It's been several years since I've had the motivation, energy or mental wherewithal to attempt to get in shape. If you've ever been through a trauma or a sustained period of grief, you get exactly where I'm coming from. It takes all your energy just to survive.
Now, after three years of trial and grief and struggle, I feel like I may possibly be able to thrive. Maybe even grow!
Unfortunately, the years of stress have taken their toll on my 44-year-old body. I am in serious denial about this. I still think my body should behave like it did twenty years ago. I should be able to go out and walk a few miles without breaking a sweat. If I don my running shoes, I should be able to jog by the end of the week and run a 5K by the end of April.
Ha ha ha ha ha. I'm so stupid.
My body mocks me.
Last week, we had one gorgeous afternoon when the sun was shining and the temperature was, remarkably, above freezing. I knew I had to get out and take advantage of it. I donned my running shoes (which have never experienced actual running, by the way), put on a long-sleeved shirt, and gloves and I was off.
It was quite the glorious walk/jog, I'll have you know. Even with the thaw, there were still gigantic snow piles that I had to leap, slushy puddles for me to navigate, and icy patches to negotiate. I even had to duck under some branches that had been broken by the ice storm we had in December. It was like a delightfully sunny, snowy, slushy obstacle course. And to top it off, I jogged up and down the skywalk at the end of the street.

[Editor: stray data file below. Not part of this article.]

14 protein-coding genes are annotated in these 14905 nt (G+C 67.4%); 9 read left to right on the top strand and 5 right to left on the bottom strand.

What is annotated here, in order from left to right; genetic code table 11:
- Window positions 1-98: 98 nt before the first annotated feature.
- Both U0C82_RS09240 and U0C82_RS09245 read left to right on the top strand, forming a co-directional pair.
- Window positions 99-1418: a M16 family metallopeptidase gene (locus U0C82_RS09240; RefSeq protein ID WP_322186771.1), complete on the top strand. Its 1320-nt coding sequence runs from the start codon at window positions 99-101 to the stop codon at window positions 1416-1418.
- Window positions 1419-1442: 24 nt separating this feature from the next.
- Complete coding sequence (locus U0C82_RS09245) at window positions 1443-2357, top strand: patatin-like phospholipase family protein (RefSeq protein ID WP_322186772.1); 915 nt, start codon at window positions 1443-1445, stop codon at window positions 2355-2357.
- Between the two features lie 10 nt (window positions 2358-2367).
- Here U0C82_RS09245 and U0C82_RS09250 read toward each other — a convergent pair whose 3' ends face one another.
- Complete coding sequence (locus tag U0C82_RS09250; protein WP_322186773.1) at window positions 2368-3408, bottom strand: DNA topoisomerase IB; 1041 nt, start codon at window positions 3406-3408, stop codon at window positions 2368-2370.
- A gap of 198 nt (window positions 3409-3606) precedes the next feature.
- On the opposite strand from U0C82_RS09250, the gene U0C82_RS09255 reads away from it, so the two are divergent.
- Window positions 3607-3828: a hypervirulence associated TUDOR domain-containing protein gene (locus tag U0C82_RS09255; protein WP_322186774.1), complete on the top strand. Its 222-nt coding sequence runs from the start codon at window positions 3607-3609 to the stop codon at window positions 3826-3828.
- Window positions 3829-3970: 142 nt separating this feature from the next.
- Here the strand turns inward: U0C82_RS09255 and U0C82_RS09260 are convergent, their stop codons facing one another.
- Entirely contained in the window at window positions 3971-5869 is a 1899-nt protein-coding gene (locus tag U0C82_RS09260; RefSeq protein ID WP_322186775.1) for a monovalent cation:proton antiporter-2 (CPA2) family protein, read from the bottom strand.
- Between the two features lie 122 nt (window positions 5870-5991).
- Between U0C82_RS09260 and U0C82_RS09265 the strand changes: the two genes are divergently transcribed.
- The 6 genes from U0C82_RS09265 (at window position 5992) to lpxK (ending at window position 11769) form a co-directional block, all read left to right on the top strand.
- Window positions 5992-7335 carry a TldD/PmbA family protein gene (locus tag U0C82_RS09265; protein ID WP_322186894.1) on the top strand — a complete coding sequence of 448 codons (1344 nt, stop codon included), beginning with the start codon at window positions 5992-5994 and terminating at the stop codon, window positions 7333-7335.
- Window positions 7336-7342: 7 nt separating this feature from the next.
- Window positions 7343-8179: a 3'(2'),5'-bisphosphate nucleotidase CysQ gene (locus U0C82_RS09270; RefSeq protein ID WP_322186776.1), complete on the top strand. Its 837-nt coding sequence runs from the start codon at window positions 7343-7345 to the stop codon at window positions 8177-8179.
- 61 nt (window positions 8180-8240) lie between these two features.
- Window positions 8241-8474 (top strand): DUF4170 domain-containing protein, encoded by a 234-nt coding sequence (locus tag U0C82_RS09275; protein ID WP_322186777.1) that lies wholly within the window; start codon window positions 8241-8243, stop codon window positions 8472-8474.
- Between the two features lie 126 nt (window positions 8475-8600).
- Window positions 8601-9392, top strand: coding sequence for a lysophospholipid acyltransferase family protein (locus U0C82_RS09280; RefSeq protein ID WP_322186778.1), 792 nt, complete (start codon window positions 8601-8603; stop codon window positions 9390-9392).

Not too shabby for an old lady, hey?
Somewhere in the back of my mind, I kept hearing this little voice telling me: Take it easy. Don't overdo it your first day. Don't push yourself too hard.
I brushed it off, thinking it was my cynical, tired old body trying to tell me it would be sore the next day. So what? I could handle soreness. I was going to beat my body into submission.
Plus, it felt too good to stop, so I pushed myself.
In addition to the inevitable soreness and fatigue that followed, I also developed a cough. This is normal for me for a day or so after a workout like that. But when the cough lingered into the weekend, my chest and my back started to hurt. And I could hear funny rattling noises bubbling up from my lungs when I breathed.
I finally went to see my doctor today.
He actually laughed as he listened to my lungs and reported, "Jen, you have pneumonia!"
Now, you have to know a bit about my relationship with my doctor to understand why he laughed. We've been friends for years, since my husband and I met him at MSU. Dr. P and I did random evangelism on MSU's campus. Dr. P and I once went into the woods and built a lean-to from scratch, just for fun. Dr. P knows that I did missionary work in the Philippines where I subsisted on fish heads.
He laughed because he knows I'm a little too hearty to subscribe to the idea that I would catch pneumonia from playing outside.
But indeed, I caught pneumonia from playing outside.
It probably won't kill me, but I will be much more wary of exercise in the future.